At the same time, threats are getting more sophisticated. From casual intruders to well-funded criminal organisations, hackers are increasingly using big data analytics to search for threat vectors. They are also using AI for social engineering attacks, such as phishing, to steal sensitive data and credentials. Daily cybersecurity events now number in the millions, and we should expect ransomware, malware and other attacks to continue to escalate. The focus has to be on changing user behavior and putting in place the right procedures to counter these attacks. 

John Vladimir Slamecka, Region President, EMEA, AT&T

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Jul 30, 2021

IoT market expected to grow due to increase in IoT use cases

Internet of Things
market growth
Catherine Gray
3 min
The Internet of Things (IoT) service market is expected to grow at a rate of 24% through 2025 according to a report by The Business Research Company

An increase in the internet of things use cases is expected to drive the IoT service market, according to the IoT Services Global Market Report 2021: COVID-10 Growth and Change to 2030.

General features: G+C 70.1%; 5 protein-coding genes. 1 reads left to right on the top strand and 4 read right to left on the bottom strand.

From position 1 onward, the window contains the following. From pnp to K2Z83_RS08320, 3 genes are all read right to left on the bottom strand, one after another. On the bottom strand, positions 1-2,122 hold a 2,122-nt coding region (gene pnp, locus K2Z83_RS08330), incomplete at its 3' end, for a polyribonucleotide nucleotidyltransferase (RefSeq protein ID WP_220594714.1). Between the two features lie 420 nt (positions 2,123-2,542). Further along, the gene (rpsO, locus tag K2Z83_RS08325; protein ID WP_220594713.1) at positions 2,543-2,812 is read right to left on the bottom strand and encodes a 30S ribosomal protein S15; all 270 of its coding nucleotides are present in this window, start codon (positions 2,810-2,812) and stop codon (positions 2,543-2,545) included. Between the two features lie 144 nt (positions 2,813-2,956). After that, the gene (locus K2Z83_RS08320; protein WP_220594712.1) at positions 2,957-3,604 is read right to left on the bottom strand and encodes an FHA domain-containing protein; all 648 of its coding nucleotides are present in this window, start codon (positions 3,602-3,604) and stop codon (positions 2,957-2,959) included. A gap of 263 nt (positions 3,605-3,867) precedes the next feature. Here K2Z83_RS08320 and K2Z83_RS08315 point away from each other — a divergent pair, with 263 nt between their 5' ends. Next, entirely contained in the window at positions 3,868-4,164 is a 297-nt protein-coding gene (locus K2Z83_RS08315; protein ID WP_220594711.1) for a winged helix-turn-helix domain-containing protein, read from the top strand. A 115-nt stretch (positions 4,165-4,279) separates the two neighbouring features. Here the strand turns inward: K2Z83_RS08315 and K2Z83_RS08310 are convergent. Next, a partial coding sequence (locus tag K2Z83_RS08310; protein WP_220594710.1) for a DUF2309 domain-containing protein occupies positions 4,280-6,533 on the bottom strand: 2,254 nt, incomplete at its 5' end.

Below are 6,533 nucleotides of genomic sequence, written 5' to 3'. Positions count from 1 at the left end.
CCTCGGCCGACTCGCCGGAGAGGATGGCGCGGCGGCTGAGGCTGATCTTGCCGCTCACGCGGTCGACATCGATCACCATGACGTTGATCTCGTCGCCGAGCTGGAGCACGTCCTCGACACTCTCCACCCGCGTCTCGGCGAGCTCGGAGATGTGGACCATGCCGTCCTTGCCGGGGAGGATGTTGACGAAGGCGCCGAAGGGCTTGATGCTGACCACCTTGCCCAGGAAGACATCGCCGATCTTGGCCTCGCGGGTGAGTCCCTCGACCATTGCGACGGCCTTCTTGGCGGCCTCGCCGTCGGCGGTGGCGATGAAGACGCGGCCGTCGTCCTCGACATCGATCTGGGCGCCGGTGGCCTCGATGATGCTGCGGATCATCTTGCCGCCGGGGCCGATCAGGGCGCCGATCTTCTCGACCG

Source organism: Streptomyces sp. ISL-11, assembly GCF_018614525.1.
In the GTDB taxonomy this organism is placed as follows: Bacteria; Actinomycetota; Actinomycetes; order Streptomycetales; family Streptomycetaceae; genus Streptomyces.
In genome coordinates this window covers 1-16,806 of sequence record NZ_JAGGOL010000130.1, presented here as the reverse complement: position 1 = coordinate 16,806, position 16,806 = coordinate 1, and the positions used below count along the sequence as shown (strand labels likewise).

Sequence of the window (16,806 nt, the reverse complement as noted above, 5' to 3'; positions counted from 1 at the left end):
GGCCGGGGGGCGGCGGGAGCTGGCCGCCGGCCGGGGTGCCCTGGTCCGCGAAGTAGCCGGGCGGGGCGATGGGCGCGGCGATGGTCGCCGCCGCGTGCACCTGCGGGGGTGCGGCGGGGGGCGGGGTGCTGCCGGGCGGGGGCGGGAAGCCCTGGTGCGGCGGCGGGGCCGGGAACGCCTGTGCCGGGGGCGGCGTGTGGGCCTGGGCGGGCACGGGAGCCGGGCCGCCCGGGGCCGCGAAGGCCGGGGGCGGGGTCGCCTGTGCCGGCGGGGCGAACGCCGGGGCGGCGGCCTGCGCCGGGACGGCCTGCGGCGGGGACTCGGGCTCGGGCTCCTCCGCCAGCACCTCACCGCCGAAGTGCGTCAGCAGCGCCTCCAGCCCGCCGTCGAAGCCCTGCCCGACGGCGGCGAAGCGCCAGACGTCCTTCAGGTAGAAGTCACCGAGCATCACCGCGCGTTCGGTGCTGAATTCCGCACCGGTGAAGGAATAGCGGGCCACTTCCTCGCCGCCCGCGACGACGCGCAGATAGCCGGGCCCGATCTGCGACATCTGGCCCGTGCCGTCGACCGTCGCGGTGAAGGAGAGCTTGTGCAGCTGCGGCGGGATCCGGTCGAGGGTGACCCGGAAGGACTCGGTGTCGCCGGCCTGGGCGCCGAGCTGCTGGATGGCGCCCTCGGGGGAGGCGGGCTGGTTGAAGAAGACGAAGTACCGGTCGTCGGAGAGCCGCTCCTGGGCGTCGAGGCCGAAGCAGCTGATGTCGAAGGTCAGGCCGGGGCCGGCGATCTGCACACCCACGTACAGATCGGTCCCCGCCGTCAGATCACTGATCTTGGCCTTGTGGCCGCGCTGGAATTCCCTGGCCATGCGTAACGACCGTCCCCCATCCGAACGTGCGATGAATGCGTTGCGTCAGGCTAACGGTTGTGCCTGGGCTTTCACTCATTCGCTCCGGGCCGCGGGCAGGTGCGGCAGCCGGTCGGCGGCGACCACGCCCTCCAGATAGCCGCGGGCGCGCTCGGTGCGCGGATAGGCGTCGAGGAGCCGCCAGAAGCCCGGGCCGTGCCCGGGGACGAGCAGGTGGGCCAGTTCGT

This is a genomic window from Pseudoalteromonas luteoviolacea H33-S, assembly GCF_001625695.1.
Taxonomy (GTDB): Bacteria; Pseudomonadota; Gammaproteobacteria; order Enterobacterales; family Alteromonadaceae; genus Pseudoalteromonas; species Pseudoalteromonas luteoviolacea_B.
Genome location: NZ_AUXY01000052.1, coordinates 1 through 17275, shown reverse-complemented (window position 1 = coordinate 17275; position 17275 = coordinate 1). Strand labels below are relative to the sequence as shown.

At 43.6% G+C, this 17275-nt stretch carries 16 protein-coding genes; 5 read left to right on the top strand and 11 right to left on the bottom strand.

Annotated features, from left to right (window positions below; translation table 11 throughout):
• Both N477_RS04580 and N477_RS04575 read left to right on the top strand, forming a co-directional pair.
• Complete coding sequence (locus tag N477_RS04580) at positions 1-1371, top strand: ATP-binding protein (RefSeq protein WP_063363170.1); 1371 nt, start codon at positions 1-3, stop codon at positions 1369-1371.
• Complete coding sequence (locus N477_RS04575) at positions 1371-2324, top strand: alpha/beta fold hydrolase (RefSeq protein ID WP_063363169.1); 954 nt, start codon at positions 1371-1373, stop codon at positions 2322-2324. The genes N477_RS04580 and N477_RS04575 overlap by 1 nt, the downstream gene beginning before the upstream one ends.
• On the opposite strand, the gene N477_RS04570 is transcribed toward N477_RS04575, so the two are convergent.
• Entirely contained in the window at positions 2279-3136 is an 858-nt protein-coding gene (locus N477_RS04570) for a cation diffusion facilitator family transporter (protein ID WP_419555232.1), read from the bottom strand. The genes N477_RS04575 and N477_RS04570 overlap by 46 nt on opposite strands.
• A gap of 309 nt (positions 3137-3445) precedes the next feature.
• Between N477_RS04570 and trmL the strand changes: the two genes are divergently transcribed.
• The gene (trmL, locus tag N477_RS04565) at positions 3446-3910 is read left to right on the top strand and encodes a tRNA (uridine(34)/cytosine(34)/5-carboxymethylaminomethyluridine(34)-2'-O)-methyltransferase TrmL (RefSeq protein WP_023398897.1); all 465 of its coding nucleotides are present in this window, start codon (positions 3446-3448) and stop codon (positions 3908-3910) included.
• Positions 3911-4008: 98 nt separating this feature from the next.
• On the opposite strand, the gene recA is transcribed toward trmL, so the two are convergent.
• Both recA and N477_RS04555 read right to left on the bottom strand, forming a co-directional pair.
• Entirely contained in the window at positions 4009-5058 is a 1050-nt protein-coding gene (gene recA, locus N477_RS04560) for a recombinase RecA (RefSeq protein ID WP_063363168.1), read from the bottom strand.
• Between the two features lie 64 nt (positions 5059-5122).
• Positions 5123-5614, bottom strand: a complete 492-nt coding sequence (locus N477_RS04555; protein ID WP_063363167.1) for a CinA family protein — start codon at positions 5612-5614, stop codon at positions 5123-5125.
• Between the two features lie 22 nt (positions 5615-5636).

IoT has found its use in many areas over the years. It can be used in manufacturing, farming, smart cities, transportation and in many other industries and fields.

Due to the fact it can be utilised in many industries, there is an increased need for IoT services and applications. IoT services that provide support by delivering services such as consulting, data management, network management and security services, are in much higher demand.

The impact of COVID-19 on the IoT services market

According to the report, the global IoT services market is expected to grow from $139.24 billion in 2020 to $162.39 billion in 2021 at a compound annual growth rate (CAGR) of 16.6%.

In the coming years, the IoT managed services market size is expected to reach $381.16 billion in 2025 at a CAGR of 24%.